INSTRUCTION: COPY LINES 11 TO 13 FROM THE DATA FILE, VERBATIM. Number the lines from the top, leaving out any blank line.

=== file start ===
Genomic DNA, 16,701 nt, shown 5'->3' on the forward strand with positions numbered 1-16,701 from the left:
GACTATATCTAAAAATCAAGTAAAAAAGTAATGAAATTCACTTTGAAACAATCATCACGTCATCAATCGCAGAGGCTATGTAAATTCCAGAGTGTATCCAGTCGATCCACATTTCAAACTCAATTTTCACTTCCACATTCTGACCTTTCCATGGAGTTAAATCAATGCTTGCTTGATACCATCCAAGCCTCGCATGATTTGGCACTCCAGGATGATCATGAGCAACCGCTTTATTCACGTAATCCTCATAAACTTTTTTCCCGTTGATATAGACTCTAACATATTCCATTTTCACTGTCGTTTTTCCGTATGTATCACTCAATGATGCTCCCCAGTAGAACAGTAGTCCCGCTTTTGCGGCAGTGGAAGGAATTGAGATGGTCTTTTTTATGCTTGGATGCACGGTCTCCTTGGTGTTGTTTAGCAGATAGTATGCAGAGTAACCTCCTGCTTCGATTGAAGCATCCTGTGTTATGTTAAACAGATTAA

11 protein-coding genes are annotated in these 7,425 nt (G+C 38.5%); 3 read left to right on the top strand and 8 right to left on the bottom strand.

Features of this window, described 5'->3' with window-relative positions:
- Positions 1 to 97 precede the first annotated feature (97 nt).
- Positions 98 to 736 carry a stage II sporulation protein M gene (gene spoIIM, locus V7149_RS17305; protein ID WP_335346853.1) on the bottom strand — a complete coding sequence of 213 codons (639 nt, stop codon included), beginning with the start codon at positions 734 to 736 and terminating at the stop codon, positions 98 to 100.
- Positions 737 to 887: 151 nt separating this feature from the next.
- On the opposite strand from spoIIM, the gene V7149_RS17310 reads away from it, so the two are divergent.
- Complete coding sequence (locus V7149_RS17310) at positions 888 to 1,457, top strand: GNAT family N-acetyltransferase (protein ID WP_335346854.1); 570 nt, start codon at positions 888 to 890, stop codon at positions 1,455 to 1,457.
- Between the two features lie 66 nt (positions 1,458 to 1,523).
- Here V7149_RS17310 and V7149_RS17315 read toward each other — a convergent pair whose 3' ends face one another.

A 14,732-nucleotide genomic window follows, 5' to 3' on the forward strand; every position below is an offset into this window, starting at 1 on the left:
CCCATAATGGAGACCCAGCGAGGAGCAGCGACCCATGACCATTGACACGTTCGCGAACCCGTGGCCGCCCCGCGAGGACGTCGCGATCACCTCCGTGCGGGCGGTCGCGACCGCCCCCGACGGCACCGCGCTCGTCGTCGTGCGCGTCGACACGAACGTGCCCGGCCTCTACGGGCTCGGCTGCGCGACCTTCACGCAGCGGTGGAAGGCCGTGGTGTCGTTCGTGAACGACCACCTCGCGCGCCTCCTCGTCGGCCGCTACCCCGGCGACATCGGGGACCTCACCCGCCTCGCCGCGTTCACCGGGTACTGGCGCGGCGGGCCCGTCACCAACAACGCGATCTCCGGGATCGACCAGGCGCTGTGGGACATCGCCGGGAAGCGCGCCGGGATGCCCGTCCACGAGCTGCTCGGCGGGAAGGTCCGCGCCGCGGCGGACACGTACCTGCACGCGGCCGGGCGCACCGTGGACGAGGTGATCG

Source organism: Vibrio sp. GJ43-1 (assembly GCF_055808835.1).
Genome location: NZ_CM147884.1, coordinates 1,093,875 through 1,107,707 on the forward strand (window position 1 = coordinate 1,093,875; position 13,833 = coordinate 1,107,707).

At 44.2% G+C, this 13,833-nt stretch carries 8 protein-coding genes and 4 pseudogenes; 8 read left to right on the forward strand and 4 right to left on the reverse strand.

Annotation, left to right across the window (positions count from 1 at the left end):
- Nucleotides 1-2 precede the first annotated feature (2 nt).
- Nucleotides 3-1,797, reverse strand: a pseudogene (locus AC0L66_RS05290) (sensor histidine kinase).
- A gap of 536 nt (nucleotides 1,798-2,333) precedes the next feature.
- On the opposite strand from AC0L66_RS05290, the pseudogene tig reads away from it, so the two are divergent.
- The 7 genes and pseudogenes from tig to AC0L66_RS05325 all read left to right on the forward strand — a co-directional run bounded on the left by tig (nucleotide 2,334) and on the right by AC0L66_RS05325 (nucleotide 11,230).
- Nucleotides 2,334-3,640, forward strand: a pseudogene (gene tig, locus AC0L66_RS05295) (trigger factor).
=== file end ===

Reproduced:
- Here V7149_RS17310 and V7149_RS17315 read toward each other — a convergent pair whose 3' ends face one another.

A 14,732-nucleotide genomic window follows, 5' to 3' on the forward strand; every position below is an offset into this window, starting at 1 on the left:
CCCATAATGGAGACCCAGCGAGGAGCAGCGACCCATGACCATTGACACGTTCGCGAACCCGTGGCCGCCCCGCGAGGACGTCGCGATCACCTCCGTGCGGGCGGTCGCGACCGCCCCCGACGGCACCGCGCTCGTCGTCGTGCGCGTCGACACGAACGTGCCCGGCCTCTACGGGCTCGGCTGCGCGACCTTCACGCAGCGGTGGAAGGCCGTGGTGTCGTTCGTGAACGACCACCTCGCGCGCCTCCTCGTCGGCCGCTACCCCGGCGACATCGGGGACCTCACCCGCCTCGCCGCGTTCACCGGGTACTGGCGCGGCGGGCCCGTCACCAACAACGCGATCTCCGGGATCGACCAGGCGCTGTGGGACATCGCCGGGAAGCGCGCCGGGATGCCCGTCCACGAGCTGCTCGGCGGGAAGGTCCGCGCCGCGGCGGACACGTACCTGCACGCGGCCGGGCGCACCGTGGACGAGGTGATCG